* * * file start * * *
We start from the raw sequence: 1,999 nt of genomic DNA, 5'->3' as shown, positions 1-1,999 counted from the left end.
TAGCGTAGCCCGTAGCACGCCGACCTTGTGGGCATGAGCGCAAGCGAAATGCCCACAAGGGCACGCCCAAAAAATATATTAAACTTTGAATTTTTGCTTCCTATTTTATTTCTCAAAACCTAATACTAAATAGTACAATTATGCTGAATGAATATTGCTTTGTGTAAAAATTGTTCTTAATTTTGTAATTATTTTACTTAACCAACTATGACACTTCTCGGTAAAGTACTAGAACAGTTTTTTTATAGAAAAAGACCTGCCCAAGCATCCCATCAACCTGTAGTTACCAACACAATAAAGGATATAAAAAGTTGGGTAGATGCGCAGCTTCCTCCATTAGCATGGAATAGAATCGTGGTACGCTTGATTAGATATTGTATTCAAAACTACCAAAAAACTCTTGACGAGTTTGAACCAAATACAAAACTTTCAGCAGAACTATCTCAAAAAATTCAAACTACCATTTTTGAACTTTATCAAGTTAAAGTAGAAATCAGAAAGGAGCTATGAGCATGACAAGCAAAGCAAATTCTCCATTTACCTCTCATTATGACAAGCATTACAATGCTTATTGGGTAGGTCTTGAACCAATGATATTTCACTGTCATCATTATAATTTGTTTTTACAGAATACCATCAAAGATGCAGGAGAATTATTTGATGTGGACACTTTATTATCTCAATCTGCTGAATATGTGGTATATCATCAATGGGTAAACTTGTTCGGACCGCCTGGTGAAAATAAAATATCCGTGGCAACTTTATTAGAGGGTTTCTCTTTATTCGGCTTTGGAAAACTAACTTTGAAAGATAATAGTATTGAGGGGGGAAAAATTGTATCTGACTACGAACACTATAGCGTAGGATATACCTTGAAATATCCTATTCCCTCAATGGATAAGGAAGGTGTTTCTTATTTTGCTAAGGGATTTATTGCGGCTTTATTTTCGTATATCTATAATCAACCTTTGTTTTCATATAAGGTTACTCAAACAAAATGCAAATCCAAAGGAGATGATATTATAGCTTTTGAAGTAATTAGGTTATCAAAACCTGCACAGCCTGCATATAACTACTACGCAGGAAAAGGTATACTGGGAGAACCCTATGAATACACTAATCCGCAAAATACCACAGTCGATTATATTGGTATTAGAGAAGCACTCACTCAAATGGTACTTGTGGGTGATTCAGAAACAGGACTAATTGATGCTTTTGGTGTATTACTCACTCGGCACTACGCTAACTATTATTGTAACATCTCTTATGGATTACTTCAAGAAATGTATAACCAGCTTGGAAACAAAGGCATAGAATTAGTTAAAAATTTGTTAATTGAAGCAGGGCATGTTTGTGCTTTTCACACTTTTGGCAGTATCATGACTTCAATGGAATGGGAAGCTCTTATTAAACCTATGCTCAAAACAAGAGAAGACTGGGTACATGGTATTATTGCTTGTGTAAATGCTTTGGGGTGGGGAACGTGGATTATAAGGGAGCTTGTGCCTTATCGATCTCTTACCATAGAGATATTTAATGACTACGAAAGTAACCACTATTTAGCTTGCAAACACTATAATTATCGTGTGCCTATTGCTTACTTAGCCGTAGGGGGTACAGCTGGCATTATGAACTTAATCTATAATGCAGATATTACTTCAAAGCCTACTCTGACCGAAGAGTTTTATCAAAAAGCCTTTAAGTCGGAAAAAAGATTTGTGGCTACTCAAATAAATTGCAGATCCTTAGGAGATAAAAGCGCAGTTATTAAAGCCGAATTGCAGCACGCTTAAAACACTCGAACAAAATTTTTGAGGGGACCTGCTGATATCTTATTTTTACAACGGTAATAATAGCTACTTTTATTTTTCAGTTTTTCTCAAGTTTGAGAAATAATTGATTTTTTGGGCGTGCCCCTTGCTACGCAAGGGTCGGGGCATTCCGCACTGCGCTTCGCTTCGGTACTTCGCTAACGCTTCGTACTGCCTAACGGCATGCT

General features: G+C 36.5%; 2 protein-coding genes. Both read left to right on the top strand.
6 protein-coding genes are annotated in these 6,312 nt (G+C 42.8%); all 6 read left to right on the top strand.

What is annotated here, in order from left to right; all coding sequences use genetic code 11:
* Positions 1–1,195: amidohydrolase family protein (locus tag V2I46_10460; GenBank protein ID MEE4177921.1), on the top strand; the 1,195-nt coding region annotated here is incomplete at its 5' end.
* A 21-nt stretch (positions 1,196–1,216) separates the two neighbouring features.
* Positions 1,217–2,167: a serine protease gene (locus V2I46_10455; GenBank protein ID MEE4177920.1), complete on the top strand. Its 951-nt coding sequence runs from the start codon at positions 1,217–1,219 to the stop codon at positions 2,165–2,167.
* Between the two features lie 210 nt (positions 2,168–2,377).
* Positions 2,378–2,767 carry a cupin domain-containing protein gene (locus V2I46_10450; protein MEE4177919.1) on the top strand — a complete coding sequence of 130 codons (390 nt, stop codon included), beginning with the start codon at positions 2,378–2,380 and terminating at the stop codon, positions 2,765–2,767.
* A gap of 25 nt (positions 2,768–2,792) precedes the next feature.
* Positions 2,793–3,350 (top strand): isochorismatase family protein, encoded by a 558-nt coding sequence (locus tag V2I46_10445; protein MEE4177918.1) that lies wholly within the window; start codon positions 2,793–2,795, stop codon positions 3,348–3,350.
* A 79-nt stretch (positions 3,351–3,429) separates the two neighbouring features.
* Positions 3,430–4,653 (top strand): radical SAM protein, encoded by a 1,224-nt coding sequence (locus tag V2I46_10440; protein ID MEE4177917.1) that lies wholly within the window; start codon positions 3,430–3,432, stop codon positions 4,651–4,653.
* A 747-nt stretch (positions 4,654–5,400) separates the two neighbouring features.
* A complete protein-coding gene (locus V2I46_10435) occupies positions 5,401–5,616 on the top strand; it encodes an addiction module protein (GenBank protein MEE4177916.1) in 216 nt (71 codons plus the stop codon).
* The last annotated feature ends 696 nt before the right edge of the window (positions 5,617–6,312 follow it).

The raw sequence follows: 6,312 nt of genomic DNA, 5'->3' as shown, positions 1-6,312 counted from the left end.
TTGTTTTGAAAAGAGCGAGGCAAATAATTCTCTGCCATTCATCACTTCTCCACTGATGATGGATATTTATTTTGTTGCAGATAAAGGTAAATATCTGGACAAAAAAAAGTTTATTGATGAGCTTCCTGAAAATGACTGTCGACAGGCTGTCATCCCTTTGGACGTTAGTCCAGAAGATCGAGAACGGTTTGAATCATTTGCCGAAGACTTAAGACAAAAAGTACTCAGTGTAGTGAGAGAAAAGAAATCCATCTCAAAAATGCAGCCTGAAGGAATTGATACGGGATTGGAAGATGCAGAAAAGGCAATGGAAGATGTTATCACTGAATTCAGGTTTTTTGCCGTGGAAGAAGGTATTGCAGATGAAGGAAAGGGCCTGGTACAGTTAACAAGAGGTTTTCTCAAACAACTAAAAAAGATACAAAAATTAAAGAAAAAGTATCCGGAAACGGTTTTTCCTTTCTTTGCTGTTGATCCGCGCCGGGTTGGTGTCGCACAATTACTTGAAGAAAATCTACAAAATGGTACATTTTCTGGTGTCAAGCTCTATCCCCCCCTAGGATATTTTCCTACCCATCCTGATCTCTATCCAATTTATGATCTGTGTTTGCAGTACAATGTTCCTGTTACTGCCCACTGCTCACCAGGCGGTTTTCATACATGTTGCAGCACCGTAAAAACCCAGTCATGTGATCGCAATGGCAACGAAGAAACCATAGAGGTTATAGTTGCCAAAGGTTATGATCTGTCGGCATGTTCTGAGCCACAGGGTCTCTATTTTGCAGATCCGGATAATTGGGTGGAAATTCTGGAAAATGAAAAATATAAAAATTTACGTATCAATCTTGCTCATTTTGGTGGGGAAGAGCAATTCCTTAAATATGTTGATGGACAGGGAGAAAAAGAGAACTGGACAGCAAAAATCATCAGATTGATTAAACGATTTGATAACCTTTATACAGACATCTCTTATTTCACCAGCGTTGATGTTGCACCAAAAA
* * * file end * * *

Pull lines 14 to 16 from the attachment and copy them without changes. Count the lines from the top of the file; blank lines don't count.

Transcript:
* Positions 3,430–4,653 (top strand): radical SAM protein, encoded by a 1,224-nt coding sequence (locus tag V2I46_10440; protein ID MEE4177917.1) that lies wholly within the window; start codon positions 3,430–3,432, stop codon positions 4,651–4,653.
* A 747-nt stretch (positions 4,654–5,400) separates the two neighbouring features.
* A complete protein-coding gene (locus V2I46_10435) occupies positions 5,401–5,616 on the top strand; it encodes an addiction module protein (GenBank protein MEE4177916.1) in 216 nt (71 codons plus the stop codon).